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Geisinger becomes the first member of Risant Health

Getting a flu shot is always a smart health move. But this year, with the COVID-19 pandemic, it’s even more important. Why? The influenza or flu virus leads to symptoms that can look a lot like coronavirus symptoms: fever, cough, sore throat, runny or stuffy nose, headaches, body aches and fatigue. So, if you can head off the flu by getting a vaccine, that’s one less contagious illness to face down this fall. And if you develop suspicious symptoms, you’ll have a better idea of what’s causing them.

Having the flu isn’t much fun, but most people recover in a few days. Like COVID-19, though, the flu can be fatal for some — another good reason to get your flu shot. Even if you aren’t worried about yourself, getting a flu shot can keep you from spreading it to others who are at high risk (like those under age 2 or over age 65).

Flu season begins in the fall and ends in the spring, peaking between December and February. It’s best to get vaccinated before flu season starts, but don’t panic if you forget. Better late than never, when it comes to flu shots.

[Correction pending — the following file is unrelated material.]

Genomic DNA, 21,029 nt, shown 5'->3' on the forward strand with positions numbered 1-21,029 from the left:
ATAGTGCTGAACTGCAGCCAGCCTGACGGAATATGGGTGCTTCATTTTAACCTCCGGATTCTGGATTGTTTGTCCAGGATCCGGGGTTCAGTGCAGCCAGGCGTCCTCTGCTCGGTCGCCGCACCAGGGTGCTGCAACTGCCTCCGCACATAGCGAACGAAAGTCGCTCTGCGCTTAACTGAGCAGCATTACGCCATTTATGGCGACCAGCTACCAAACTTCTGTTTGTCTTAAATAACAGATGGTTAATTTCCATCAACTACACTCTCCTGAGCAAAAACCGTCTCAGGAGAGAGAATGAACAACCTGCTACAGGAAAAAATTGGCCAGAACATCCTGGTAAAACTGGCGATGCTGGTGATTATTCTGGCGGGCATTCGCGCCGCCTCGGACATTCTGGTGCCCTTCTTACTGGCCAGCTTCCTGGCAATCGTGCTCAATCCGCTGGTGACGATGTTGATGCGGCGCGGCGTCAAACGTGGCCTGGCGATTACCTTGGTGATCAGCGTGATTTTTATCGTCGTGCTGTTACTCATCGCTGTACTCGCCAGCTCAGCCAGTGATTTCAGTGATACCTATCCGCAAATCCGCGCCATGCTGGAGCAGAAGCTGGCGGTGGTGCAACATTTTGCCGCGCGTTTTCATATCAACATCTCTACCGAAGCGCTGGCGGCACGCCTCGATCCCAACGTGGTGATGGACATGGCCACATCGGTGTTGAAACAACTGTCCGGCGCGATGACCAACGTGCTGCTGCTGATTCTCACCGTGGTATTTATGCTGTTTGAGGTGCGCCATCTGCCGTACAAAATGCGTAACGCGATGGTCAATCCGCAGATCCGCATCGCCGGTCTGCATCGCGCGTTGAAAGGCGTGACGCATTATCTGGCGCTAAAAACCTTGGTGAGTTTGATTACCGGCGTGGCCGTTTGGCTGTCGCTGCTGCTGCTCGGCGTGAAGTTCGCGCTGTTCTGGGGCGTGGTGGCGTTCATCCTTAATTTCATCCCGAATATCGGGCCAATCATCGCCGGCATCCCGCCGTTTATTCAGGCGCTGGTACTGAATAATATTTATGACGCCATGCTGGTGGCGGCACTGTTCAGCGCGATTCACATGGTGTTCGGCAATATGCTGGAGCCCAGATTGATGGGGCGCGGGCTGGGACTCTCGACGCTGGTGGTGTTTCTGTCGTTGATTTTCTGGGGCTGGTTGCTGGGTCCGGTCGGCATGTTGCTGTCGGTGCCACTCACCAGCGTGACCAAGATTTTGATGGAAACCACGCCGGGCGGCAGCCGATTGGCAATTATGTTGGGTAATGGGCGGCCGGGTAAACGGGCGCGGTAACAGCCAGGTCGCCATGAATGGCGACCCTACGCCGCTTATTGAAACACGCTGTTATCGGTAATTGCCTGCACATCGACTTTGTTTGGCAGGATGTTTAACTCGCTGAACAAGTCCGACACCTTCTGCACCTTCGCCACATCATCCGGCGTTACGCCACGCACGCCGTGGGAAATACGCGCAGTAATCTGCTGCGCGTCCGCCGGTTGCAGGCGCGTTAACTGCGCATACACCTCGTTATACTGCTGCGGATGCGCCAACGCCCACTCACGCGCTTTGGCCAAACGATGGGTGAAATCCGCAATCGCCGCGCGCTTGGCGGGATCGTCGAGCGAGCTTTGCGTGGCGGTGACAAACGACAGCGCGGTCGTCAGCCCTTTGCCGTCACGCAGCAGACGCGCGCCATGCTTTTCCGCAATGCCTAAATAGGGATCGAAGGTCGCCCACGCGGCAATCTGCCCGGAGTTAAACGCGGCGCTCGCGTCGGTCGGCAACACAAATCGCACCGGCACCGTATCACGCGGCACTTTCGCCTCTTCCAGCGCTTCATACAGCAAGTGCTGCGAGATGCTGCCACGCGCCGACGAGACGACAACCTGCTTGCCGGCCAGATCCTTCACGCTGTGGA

The CDC recommends annual flu shots for everyone 6 months of age and older. Vaccination is particularly important for people at higher risk of serious complications — including anyone age 65 or older and those with medical conditions like asthma, cancer, COPD, diabetes, kidney or liver disease. 

Flu myths, busted

Myth: I will get the flu from the vaccine.

Fact: The flu shot doesn’t contain the active virus, so it can’t cause you to get the flu. You might feel a bit under the weather, though, as it revs up your immune system and your body creates antibodies. 

Myth: There’s no point in getting the vaccine because I still may get the flu. 

Fact: Several strains of flu go around, and the flu shot covers the ones you’re most likely to get. But it’s possible to catch a strain that isn’t covered by the vaccine. Still, getting the vaccine reduces your chances of getting the flu by a lot. And the vaccine can also reduce how severe the flu is if you do get it. 

What to do to avoid the flu

Cut your chances of getting the flu (and a lot of other bugs, too) by:

  • Getting a flu shot
  • Washing your hands often with warm, soapy water for 20 seconds
  • Using hand sanitizer when hand washing isn’t an option
  • Avoiding touching your eyes, nose and mouth
  • Avoiding crowds

Eat right and get enough sleep, too. Those healthy habits also help ward off illness.

Don't skip your flu shot this year
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